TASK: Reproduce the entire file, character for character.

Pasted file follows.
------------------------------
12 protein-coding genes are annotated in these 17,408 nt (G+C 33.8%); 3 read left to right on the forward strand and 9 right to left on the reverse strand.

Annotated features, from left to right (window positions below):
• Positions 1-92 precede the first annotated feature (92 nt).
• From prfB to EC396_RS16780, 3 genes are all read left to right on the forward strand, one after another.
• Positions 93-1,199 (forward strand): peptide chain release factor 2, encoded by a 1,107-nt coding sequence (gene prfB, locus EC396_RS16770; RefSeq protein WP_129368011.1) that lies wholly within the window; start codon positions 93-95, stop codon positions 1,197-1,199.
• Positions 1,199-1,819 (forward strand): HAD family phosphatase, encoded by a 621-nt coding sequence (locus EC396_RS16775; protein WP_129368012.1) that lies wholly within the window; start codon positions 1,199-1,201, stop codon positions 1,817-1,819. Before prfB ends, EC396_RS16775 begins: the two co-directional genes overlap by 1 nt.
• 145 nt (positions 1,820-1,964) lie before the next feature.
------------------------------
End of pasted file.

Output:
12 protein-coding genes are annotated in these 17,408 nt (G+C 33.8%); 3 read left to right on the forward strand and 9 right to left on the reverse strand.

Annotated features, from left to right (window positions below):
• Positions 1-92 precede the first annotated feature (92 nt).
• From prfB to EC396_RS16780, 3 genes are all read left to right on the forward strand, one after another.
• Positions 93-1,199 (forward strand): peptide chain release factor 2, encoded by a 1,107-nt coding sequence (gene prfB, locus EC396_RS16770; RefSeq protein WP_129368011.1) that lies wholly within the window; start codon positions 93-95, stop codon positions 1,197-1,199.
• Positions 1,199-1,819 (forward strand): HAD family phosphatase, encoded by a 621-nt coding sequence (locus EC396_RS16775; protein WP_129368012.1) that lies wholly within the window; start codon positions 1,199-1,201, stop codon positions 1,817-1,819. Before prfB ends, EC396_RS16775 begins: the two co-directional genes overlap by 1 nt.
• 145 nt (positions 1,820-1,964) lie before the next feature.